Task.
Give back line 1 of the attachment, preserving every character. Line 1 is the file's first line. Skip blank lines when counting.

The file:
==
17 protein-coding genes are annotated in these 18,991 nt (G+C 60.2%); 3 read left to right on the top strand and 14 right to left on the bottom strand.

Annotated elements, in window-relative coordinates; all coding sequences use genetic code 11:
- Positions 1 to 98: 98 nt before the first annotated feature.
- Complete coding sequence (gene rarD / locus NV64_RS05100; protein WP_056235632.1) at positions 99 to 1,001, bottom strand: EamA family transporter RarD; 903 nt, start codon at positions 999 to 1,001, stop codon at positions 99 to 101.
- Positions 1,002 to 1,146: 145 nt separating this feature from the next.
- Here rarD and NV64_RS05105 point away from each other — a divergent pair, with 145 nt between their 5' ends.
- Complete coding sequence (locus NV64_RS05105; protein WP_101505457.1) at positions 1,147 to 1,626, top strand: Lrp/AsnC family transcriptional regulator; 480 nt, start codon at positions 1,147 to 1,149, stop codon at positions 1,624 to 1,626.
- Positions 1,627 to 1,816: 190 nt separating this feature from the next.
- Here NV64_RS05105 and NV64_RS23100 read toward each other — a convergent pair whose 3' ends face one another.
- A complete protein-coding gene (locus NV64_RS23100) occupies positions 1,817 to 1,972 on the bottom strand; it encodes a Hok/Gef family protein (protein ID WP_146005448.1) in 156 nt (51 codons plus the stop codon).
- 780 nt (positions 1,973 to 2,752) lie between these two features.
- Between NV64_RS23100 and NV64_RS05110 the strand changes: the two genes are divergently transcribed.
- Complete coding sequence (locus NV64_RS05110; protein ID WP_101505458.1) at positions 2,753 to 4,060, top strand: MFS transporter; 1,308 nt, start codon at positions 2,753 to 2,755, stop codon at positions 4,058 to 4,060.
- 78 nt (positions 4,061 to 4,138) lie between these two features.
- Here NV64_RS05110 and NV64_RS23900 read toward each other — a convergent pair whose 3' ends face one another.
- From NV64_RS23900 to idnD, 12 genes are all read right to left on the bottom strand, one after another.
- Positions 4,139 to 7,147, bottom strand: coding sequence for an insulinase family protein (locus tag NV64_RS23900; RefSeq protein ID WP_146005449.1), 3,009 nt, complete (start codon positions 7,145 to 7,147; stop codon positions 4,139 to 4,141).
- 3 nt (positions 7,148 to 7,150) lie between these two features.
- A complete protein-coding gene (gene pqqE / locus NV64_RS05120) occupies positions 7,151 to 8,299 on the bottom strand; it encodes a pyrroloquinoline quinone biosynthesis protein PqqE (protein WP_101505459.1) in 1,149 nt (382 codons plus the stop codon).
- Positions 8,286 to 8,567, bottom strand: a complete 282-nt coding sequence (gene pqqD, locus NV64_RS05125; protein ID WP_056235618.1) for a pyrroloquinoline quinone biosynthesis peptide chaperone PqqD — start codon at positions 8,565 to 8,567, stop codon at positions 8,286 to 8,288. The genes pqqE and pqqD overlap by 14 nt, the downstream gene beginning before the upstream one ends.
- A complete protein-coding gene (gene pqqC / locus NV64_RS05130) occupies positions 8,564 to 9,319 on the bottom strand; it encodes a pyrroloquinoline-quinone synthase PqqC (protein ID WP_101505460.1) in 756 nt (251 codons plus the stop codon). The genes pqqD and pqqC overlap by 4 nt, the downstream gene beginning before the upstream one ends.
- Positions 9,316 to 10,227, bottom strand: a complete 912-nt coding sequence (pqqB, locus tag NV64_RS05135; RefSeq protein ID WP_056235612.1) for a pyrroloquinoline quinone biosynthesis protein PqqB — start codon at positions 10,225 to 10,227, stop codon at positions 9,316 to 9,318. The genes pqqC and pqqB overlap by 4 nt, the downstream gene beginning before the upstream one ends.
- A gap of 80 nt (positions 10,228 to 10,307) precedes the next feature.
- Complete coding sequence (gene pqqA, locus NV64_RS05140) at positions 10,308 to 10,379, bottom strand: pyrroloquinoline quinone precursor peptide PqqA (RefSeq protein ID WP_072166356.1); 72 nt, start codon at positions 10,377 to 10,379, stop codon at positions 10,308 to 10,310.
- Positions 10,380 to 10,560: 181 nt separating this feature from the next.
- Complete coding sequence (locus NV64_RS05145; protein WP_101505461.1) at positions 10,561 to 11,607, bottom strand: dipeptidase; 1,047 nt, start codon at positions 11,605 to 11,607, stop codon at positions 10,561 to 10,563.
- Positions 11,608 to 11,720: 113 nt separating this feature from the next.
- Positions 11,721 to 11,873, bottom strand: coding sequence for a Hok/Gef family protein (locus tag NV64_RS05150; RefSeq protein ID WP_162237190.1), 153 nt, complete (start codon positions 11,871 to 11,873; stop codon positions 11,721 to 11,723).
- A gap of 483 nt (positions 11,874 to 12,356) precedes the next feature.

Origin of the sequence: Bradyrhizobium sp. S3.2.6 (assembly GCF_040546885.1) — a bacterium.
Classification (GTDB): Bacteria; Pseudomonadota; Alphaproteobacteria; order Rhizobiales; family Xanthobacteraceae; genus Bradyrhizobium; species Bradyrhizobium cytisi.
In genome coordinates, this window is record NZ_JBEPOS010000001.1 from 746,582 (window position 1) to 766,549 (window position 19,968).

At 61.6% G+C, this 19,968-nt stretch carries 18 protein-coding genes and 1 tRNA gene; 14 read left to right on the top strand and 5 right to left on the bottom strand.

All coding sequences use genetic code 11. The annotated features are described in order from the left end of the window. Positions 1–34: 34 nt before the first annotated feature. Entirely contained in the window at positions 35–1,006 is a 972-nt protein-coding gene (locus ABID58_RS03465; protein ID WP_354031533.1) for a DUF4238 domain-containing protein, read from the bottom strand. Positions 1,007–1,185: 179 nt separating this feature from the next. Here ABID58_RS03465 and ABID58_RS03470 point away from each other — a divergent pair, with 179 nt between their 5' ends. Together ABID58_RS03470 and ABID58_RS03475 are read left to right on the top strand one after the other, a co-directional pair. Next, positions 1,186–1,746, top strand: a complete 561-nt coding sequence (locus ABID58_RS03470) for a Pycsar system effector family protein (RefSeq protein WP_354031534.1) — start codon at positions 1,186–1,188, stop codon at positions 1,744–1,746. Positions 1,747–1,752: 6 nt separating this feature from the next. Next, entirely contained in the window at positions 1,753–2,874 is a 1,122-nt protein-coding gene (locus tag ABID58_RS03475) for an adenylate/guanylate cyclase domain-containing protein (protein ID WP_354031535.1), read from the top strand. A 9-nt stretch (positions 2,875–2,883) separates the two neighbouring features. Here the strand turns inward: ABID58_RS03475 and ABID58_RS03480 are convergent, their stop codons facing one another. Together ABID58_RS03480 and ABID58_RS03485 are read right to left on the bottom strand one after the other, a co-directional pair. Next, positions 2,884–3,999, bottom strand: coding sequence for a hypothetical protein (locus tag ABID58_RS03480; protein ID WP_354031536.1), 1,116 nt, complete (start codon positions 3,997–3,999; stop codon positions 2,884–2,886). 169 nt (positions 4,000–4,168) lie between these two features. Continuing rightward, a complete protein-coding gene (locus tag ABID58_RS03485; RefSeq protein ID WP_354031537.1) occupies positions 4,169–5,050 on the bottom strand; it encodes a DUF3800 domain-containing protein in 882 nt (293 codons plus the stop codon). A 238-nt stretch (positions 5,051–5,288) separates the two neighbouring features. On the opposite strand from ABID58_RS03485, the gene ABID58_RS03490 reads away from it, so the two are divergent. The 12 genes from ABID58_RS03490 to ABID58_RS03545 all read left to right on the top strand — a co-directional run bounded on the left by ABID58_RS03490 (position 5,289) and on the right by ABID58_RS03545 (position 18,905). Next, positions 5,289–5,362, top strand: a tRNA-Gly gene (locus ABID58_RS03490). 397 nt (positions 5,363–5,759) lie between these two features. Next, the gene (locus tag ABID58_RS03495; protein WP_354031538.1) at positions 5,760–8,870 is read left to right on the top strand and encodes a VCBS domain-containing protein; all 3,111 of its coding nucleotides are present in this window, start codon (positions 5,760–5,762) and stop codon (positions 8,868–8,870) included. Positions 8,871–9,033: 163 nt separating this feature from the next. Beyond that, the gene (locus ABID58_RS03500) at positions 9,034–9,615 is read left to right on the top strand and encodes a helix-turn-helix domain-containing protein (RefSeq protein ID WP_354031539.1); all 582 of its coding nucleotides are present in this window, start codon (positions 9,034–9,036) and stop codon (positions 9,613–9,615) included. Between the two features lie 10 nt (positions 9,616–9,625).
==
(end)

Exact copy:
17 protein-coding genes are annotated in these 18,991 nt (G+C 60.2%); 3 read left to right on the top strand and 14 right to left on the bottom strand.